iron chlorosis on rose (12666 bytes)

Iron Chlorosis

By Gary Hall, Colorado State University Cooperative Extension, Horticulture

If you are noticing yellow leaves on your aspen and shrubs, In some cases iron chlorosis could be the problem.

Iron chlorosis can turn aspen trees and other plants yellow due to high pH soils (alkaline soil). Though Colorado soils normally contain adequate amounts of iron, a high pH makes that iron unavailable to the plant. Iron plays a major role in the production of chlorophyll. Thus, a lack of iron reduces the amount of chlorophyll and results in yellowing of leaves. Iron chlorosis weakens, and in severe cases, may kill a susceptible plant.

A popular recommendation for high pH soils is adding sulfur to lower pH, but many of the soils in Colorado are calcareous. Calcareous soils are those that contain actual particles of calcium carbonate (limestone). Calcareous soils can be difficult to almost impossible to acidify because the sulfur must neutralize all the free limestone before the pH is affected. In many cases you would need well over a pound of sulfur per square foot just to neutralize the free lime.

What you can do to remedy the problem depends on the situation. Vegetable gardens and annual flowerbeds allow us to work products into the soil during the time of year when there are no plants present. One recommendation is to mix five pounds of sulfur per 100 square feet into the soil before planting. The idea is to form little pockets of acidity that result in enough iron availability for the plants during the year of application. Note that this must be done each year.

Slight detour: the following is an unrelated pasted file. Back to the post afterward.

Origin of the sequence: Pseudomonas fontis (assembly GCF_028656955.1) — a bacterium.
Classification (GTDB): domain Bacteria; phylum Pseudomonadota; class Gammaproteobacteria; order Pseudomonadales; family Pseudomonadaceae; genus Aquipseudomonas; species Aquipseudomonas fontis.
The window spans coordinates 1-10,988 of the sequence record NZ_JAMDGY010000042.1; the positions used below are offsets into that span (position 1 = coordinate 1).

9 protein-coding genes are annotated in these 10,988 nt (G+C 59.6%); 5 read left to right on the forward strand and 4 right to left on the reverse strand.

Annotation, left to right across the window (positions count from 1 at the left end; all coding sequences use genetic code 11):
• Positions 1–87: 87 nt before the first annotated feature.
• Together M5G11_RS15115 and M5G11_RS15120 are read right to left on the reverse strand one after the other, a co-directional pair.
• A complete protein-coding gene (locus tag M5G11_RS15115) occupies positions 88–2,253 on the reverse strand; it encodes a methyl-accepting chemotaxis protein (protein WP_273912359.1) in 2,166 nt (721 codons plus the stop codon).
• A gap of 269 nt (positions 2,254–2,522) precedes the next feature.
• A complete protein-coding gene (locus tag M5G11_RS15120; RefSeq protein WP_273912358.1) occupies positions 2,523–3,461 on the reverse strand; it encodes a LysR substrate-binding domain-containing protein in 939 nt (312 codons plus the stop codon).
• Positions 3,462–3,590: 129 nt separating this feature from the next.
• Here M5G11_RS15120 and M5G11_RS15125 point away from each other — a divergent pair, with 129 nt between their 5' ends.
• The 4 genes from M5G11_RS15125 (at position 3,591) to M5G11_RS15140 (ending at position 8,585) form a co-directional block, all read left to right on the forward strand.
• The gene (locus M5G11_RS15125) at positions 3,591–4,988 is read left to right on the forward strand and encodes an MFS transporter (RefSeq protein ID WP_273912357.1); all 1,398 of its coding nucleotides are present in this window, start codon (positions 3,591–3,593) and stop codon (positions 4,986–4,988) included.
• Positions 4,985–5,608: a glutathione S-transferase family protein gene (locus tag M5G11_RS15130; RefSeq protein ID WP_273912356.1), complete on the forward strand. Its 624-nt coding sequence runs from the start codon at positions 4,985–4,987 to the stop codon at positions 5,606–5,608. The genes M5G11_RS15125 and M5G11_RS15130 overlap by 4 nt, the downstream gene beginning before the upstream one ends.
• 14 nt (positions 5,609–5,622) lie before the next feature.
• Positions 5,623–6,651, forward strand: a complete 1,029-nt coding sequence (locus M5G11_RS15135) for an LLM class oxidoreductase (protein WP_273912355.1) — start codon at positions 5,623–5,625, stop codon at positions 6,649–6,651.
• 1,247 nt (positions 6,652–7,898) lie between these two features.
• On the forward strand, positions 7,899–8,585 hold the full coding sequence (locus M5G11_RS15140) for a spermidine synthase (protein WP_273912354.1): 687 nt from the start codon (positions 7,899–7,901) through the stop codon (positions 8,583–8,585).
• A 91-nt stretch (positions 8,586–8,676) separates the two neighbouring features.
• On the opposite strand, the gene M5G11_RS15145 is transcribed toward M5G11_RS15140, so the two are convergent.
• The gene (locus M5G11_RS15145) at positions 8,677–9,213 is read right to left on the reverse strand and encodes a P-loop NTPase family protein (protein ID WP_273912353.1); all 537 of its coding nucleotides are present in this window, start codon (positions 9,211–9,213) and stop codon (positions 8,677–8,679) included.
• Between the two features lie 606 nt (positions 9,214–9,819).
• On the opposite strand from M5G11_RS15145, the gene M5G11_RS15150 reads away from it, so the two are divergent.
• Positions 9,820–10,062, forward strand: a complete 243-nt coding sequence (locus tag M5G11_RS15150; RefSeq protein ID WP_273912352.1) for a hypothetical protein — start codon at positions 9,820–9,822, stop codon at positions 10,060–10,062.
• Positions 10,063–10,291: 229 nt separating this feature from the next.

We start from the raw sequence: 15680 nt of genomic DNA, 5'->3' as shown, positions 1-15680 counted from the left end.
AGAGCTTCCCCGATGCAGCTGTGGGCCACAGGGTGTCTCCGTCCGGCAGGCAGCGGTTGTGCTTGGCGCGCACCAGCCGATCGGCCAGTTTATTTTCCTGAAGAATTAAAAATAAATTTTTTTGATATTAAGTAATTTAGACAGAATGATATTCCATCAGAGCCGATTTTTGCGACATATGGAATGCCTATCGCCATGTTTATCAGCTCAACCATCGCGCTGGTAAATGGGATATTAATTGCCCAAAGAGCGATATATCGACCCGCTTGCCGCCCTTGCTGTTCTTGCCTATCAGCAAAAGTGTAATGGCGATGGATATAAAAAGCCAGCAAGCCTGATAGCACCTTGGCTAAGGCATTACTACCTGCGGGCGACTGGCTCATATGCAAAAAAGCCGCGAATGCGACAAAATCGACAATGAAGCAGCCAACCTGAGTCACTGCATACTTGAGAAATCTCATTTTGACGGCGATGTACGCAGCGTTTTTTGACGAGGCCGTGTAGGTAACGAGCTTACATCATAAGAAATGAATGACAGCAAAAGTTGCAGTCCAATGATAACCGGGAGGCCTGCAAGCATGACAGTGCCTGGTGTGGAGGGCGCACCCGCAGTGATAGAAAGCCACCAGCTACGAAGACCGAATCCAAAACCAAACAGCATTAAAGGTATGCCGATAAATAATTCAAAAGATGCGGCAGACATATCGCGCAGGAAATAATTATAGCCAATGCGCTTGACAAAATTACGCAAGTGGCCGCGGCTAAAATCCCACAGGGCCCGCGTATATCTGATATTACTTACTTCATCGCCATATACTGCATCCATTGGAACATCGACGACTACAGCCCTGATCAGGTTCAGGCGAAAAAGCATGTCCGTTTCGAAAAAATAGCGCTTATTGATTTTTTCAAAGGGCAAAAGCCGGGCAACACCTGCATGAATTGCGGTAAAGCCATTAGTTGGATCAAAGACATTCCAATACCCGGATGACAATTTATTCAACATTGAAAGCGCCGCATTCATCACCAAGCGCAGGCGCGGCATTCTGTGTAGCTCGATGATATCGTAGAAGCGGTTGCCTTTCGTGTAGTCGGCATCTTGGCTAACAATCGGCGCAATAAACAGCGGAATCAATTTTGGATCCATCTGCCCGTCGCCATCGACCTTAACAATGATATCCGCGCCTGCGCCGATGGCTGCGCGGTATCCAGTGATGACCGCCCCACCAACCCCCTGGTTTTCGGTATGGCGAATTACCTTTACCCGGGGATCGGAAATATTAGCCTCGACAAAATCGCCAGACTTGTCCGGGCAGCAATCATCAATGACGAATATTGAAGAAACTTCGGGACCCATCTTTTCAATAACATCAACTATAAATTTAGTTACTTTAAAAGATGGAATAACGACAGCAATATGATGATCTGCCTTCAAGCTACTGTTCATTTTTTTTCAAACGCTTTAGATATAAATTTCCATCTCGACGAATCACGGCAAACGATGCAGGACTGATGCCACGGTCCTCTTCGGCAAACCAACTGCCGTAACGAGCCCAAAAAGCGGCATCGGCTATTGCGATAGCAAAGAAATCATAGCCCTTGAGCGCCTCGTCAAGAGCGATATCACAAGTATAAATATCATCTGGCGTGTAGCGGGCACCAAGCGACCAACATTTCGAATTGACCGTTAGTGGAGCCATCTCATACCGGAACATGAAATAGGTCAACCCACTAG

Another possibility is to use iron chelates. Iron chelates hold the iron in such a way that the plant can get to it. However, not all iron chelates will work in high pH soils. For soils with a pH over 7.2, use a chelate that contains FeEDDHA (iron ethylenediamine-di- (ohydroxyphenylacetate)). This can be found in the products Sequestar 6% Iron Chelate WDG, Sequestrene 138 and Millers FerriPlus. Chelates can either be mixed into the soil at planting or sprayed on the foliage early in the season. Reapply as needed and reduce the yellow plants in your landscape.

Trade or brand names mentioned are used only for the purpose of information; Cooperative Extension does not guarantee nor warrant the standard of the product, nor does it imply approval of the product to the exclusion of others, which also may be available, nor does it intend discrimination or criticism of products or providers that are mentioned or not mentioned.

Photo: Judy Sedbrook

Back to Diseases

Back to Home



Ask a Colorado Master Gardener | Calendar | Children | Container GardeningCSU Fact Sheets
Credits | Diseases | FAQ | Flowers | Fruits | Gardening | GlossaryHouseplants | Insects & Pests
Lawn & Grasses | Links | New to Colorado | PHC/IPM | Soil | Shrubs | Trees
Vegetables | Water Gardening | Weeds | What's New | Who We Are | Xeriscape


line4.gif (1411 bytes)

Contact Us | Disclaimer | Equal Opportunity

CSU/Denver County  Extension Master Gardener 2010
888 E. Iliff Avenue,  Denver, CO 80210
(720) 913-5278


Date last revised: 01/05/2010